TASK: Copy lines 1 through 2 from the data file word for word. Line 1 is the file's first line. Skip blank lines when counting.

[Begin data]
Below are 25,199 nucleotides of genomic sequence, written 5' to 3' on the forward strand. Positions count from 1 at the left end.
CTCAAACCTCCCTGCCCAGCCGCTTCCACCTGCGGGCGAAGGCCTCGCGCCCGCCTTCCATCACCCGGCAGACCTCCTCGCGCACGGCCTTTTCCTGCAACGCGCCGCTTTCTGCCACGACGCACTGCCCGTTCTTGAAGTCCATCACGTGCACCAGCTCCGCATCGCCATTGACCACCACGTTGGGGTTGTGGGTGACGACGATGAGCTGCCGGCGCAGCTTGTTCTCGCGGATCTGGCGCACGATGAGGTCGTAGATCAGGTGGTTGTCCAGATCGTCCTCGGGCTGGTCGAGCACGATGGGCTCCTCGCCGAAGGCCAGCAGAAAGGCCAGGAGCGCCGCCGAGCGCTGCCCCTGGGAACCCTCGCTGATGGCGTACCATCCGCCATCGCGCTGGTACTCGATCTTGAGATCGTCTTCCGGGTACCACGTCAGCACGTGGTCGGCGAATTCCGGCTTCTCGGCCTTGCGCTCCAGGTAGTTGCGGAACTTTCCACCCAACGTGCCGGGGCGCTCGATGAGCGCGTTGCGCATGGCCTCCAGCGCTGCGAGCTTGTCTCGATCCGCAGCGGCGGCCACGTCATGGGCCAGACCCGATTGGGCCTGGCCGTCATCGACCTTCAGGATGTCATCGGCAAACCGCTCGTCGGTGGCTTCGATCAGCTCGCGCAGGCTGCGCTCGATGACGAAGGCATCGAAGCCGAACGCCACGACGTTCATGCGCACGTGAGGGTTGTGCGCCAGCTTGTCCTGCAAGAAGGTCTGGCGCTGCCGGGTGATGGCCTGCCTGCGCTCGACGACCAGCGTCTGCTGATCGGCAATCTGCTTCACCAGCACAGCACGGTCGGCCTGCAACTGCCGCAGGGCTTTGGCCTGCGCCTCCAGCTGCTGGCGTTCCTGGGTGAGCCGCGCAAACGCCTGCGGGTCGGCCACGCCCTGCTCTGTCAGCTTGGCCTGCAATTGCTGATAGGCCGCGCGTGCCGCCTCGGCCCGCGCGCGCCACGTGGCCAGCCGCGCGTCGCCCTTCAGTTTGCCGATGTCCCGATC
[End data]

Below are 25,199 nucleotides of genomic sequence, written 5' to 3' on the forward strand. Positions count from 1 at the left end.
CTCAAACCTCCCTGCCCAGCCGCTTCCACCTGCGGGCGAAGGCCTCGCGCCCGCCTTCCATCACCCGGCAGACCTCCTCGCGCACGGCCTTTTCCTGCAACGCGCCGCTTTCTGCCACGACGCACTGCCCGTTCTTGAAGTCCATCACGTGCACCAGCTCCGCATCGCCATTGACCACCACGTTGGGGTTGTGGGTGACGACGATGAGCTGCCGGCGCAGCTTGTTCTCGCGGATCTGGCGCACGATGAGGTCGTAGATCAGGTGGTTGTCCAGATCGTCCTCGGGCTGGTCGAGCACGATGGGCTCCTCGCCGAAGGCCAGCAGAAAGGCCAGGAGCGCCGCCGAGCGCTGCCCCTGGGAACCCTCGCTGATGGCGTACCATCCGCCATCGCGCTGGTACTCGATCTTGAGATCGTCTTCCGGGTACCACGTCAGCACGTGGTCGGCGAATTCCGGCTTCTCGGCCTTGCGCTCCAGGTAGTTGCGGAACTTTCCACCCAACGTGCCGGGGCGCTCGATGAGCGCGTTGCGCATGGCCTCCAGCGCTGCGAGCTTGTCTCGATCCGCAGCGGCGGCCACGTCATGGGCCAGACCCGATTGGGCCTGGCCGTCATCGACCTTCAGGATGTCATCGGCAAACCGCTCGTCGGTGGCTTCGATCAGCTCGCGCAGGCTGCGCTCGATGACGAAGGCATCGAAGCCGAACGCCACGACGTTCATGCGCACGTGAGGGTTGTGCGCCAGCTTGTCCTGCAAGAAGGTCTGGCGCTGCCGGGTGATGGCCTGCCTGCGCTCGACGACCAGCGTCTGCTGATCGGCAATCTGCTTCACCAGCACAGCACGGTCGGCCTGCAACTGCCGCAGGGCTTTGGCCTGCGCCTCCAGCTGCTGGCGTTCCTGGGTGAGCCGCGCAAACGCCTGCGGGTCGGCCACGCCCTGCTCTGTCAGCTTGGCCTGCAATTGCTGATAGGCCGCGCGTGCCGCCTCGGCCCGCGCGCGCCACGTGGCCAGCCGCGCGTCGCCCTTCAGTTTGCCGATGTCCCGATC